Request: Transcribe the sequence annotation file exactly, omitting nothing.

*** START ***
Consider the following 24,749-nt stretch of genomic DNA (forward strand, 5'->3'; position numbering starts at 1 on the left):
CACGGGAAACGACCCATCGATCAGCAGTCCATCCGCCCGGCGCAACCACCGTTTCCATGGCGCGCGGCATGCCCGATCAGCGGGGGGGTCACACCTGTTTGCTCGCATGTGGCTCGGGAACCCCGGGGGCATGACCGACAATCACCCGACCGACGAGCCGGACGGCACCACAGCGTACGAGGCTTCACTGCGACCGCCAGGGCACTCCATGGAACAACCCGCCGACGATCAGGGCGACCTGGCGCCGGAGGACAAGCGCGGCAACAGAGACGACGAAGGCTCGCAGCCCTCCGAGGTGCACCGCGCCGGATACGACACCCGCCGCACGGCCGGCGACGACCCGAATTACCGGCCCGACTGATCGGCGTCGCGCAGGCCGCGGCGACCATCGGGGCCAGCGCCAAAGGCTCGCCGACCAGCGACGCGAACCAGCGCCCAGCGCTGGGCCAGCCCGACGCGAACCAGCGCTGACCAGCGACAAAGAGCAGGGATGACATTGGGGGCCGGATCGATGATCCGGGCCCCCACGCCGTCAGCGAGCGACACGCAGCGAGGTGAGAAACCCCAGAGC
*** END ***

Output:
Consider the following 24,749-nt stretch of genomic DNA (forward strand, 5'->3'; position numbering starts at 1 on the left):
CACGGGAAACGACCCATCGATCAGCAGTCCATCCGCCCGGCGCAACCACCGTTTCCATGGCGCGCGGCATGCCCGATCAGCGGGGGGGTCACACCTGTTTGCTCGCATGTGGCTCGGGAACCCCGGGGGCATGACCGACAATCACCCGACCGACGAGCCGGACGGCACCACAGCGTACGAGGCTTCACTGCGACCGCCAGGGCACTCCATGGAACAACCCGCCGACGATCAGGGCGACCTGGCGCCGGAGGACAAGCGCGGCAACAGAGACGACGAAGGCTCGCAGCCCTCCGAGGTGCACCGCGCCGGATACGACACCCGCCGCACGGCCGGCGACGACCCGAATTACCGGCCCGACTGATCGGCGTCGCGCAGGCCGCGGCGACCATCGGGGCCAGCGCCAAAGGCTCGCCGACCAGCGACGCGAACCAGCGCCCAGCGCTGGGCCAGCCCGACGCGAACCAGCGCTGACCAGCGACAAAGAGCAGGGATGACATTGGGGGCCGGATCGATGATCCGGGCCCCCACGCCGTCAGCGAGCGACACGCAGCGAGGTGAGAAACCCCAGAGC